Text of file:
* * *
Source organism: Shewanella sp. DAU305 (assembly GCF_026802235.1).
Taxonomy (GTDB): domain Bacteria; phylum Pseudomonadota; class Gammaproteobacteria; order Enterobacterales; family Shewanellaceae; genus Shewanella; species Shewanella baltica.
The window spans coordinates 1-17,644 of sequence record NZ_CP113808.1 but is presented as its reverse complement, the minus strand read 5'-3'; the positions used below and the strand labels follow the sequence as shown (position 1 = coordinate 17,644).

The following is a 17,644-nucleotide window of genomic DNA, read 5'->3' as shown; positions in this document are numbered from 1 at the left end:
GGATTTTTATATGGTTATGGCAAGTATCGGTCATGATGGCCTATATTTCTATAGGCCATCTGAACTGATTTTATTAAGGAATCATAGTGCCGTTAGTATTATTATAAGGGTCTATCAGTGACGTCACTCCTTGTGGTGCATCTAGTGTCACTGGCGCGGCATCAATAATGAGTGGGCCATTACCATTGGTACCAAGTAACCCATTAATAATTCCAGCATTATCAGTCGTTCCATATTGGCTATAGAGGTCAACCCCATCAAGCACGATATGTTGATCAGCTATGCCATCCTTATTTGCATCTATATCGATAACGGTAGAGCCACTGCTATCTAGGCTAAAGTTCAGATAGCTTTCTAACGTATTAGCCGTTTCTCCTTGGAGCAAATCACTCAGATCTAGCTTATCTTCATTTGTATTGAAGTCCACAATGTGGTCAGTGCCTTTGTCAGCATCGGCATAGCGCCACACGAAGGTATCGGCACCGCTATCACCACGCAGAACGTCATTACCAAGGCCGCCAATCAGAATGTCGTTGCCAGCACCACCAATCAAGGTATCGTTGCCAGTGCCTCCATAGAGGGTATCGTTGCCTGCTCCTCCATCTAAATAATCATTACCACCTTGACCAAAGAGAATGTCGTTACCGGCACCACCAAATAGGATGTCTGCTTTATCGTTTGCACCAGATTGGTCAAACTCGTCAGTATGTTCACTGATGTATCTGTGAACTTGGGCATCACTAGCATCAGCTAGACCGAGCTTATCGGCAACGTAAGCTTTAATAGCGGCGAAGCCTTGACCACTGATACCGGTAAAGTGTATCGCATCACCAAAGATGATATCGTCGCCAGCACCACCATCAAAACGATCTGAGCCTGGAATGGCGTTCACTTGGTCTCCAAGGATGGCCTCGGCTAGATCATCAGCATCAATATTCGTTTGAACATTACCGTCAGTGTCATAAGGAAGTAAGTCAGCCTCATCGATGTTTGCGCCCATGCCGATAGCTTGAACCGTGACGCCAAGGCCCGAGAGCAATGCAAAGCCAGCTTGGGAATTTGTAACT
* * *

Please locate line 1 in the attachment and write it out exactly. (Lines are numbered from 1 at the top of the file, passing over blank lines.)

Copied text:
Source organism: Shewanella sp. DAU305 (assembly GCF_026802235.1).